JP: We coined it. We looked at this category and said, ‘Well, this is a category doesn’t have a real name in the OA literature yet.’ Because there is this concept of delayed OA—so it’s open-access in a toll-access journal after some embargo period. But that doesn’t include some of the other stuff that we were finding. We were finding things that were in a toll-access journal immediately upon publication for sort of promotional reasons, or at least what appeared to be promotional reasons. It was a particularly newsworthy article or something. They wanted it to be free-to-read for a little while, and then eventually it could go back under a pay wall. We saw journals who had policies that had these weird windows where they would have an embargo period and then it would be OA, and then after four years, it would go back to being toll-access.
In the ballpark of half of the bronze OA articles are things that are published by journals that do publish 100 percent open-access content immediately. So they’re not delayed OA, they’re not anything like that. But they don’t publish any kind of a license. . . . Basically, 100 percent of the copyright restrictions on the article still apply. So if I wanted to copy this article and host it on another site or something like that, that would be illegal based on the license terms of this journal. So we weren’t sure what to call these.
What they all share in common is the article is free to read, which we say ‘yeah’ to. That’s great. We’re happy that it’s free to read. But it isn’t under any kind of a license that would tend to ensure a longer-term persistence for the freedom to read that article or the ability to mine it and reuse it in other ways beyond readership.
TS: Do your data suggest that open-access papers will become increasingly prevalent in the literature?
JP: The data suggest that it will. It’s a pretty compelling curve. It seems to be moving pretty steadily upward. If I was a gambling man, that’s what I’d be putting my money on.
TS: Will there ever be a time when everything that’s published will be open-access? Or is that a pipe dream?
JP: I absolutely expect, and indeed am counting on, there being a time when nearly everything is available open online. There’s always going to be situations where there’s a couple holdouts. That may never go away. So I could easily see there being 95 percent of the literature is free-to-read online. And I think that will happen, optimistically, in the next decade, more pessimistically, in the next two decades. But I think it’s probably hard to imagine that there’s not going to be some stubborn redoubt of toll-access somewhere.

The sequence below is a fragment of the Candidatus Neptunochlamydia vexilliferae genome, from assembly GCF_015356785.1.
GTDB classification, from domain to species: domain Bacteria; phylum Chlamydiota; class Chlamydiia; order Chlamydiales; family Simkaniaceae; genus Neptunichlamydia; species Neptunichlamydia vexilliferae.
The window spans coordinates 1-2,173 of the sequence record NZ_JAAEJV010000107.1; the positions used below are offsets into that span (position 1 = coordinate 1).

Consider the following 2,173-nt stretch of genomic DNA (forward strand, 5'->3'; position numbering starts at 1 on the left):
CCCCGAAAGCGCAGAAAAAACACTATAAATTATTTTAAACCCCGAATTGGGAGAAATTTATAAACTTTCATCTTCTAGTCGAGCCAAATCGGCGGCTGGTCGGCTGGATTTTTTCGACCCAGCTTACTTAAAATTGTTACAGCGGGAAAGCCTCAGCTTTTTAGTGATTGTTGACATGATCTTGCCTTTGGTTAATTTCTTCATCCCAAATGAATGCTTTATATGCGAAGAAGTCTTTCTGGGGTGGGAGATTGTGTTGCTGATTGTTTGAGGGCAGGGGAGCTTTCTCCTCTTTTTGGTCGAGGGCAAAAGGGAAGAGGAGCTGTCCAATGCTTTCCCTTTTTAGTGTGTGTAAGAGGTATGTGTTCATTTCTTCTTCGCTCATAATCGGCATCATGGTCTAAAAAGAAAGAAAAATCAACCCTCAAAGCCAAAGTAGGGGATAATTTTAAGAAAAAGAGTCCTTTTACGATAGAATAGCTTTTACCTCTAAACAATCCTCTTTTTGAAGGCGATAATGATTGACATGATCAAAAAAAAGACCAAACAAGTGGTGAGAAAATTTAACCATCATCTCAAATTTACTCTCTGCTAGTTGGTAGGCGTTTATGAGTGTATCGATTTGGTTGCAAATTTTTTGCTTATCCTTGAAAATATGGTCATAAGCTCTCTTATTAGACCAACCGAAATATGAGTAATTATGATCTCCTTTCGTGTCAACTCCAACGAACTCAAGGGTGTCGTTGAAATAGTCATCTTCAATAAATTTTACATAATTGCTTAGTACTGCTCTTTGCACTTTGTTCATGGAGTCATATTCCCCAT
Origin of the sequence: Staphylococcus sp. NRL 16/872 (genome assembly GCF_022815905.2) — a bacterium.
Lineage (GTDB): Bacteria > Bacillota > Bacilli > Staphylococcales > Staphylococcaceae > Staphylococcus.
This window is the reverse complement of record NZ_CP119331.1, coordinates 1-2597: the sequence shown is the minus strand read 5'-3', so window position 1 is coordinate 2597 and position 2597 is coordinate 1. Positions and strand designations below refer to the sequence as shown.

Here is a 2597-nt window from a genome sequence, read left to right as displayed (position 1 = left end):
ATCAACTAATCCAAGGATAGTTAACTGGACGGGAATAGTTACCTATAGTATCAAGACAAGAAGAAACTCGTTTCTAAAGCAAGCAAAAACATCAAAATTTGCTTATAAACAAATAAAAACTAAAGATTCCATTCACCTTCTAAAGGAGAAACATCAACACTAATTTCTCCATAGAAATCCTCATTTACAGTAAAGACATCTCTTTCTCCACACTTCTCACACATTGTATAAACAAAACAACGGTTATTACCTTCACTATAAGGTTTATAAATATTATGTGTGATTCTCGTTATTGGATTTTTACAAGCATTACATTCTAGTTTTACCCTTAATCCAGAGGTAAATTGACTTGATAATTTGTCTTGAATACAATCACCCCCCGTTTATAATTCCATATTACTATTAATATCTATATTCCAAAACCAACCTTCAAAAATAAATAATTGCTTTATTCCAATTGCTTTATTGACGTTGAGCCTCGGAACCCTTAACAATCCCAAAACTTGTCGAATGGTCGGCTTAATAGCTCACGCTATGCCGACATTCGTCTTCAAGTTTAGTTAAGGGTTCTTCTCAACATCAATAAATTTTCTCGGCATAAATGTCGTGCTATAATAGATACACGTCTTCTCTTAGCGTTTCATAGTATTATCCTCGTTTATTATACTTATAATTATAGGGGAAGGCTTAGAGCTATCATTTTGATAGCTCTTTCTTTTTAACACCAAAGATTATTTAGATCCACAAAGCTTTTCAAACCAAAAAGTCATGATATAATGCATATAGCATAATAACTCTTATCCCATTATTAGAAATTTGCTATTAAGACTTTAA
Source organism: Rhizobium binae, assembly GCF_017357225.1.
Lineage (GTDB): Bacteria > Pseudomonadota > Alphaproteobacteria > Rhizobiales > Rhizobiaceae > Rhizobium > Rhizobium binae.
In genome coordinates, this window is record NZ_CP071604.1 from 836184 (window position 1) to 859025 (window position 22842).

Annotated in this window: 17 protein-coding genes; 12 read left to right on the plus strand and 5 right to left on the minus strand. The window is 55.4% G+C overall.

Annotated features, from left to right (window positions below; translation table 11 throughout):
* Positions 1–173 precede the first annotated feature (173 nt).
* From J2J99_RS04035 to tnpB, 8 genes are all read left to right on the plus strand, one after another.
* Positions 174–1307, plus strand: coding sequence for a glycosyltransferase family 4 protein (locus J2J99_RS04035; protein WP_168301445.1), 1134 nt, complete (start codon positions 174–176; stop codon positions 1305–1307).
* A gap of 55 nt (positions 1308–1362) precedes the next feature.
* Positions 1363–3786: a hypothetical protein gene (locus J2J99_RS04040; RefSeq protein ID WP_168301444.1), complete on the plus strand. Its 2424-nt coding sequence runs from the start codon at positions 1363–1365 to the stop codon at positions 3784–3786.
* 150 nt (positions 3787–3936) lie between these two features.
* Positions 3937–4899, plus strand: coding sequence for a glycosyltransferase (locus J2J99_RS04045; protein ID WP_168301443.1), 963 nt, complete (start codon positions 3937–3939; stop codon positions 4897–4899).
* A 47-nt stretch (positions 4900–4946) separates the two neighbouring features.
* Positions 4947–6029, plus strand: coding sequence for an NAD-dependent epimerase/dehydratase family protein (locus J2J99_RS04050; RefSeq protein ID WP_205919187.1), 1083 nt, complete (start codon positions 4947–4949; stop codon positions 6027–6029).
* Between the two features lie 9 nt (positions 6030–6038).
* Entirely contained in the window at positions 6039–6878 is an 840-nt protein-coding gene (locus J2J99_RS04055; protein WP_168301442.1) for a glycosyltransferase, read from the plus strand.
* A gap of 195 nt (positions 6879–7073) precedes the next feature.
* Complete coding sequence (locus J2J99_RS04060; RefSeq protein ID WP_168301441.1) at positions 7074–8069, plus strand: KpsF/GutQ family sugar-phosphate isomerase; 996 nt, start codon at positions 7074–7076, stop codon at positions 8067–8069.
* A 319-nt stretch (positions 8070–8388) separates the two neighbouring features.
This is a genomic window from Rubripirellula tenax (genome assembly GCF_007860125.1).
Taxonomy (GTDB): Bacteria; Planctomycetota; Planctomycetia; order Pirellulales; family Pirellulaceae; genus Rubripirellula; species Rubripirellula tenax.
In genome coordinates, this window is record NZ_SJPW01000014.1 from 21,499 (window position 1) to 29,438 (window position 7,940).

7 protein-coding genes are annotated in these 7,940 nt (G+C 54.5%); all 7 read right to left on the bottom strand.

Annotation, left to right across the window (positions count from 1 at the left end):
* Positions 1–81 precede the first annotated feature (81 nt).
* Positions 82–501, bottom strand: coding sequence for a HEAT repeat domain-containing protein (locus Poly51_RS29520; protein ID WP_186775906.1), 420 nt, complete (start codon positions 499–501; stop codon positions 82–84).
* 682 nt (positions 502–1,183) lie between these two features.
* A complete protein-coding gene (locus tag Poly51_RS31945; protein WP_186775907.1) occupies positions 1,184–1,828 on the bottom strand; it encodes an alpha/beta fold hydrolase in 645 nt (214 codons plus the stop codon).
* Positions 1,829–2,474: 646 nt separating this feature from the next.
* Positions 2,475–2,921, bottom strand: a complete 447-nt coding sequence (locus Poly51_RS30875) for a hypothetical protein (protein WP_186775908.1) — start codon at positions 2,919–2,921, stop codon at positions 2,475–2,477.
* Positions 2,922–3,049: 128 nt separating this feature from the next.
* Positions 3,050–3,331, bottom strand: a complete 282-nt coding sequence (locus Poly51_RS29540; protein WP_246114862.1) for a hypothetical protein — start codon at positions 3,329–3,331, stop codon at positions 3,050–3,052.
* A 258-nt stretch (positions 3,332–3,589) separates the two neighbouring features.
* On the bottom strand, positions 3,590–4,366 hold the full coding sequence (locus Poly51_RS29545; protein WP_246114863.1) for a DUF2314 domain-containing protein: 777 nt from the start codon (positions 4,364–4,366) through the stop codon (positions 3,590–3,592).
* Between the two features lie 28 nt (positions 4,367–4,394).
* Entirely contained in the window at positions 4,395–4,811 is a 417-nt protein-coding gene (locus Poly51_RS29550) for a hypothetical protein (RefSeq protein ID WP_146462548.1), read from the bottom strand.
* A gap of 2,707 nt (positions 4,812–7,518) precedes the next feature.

The business model of, ‘I’ve got something you want, and I won’t let you look at it unless you pay me money,’ is a very old business model. It’s been going on for quite a long time. I suspect there will be people who continue to find a way to make money off of that. That said, I think that’s going to be such a tiny minority, simply because research funders are getting tired of funding research that’s needlessly hidden behind a pay wall.
TS: Did you and your coauthors look into the effects of geographic origin on open-access publishing?
JP: Nope. We haven’t done that yet. That’s #futureresearch. It’s a great question, and we’re looking forward to looking into that down the road.
TS: What do you think about SciHub?
JP: One thing that I really like about SciHub is it highlights for people both the unfortunate state of affairs right now, where you have to resort to using a pirate site to read papers, and it also shows people what the future could look like—a future where all papers are just universally open-access, and how powerful that could be. I think those are all great things about SciHub, and I think SciHub is helping to move a conversation forward. On the other hand, a really big problem with SciHub is that—at least based on the interpretation of the law that I have read—it’s not legal. It’s a pirate site. And, consequently, I think there are very serious question marks about its long-term sustainability.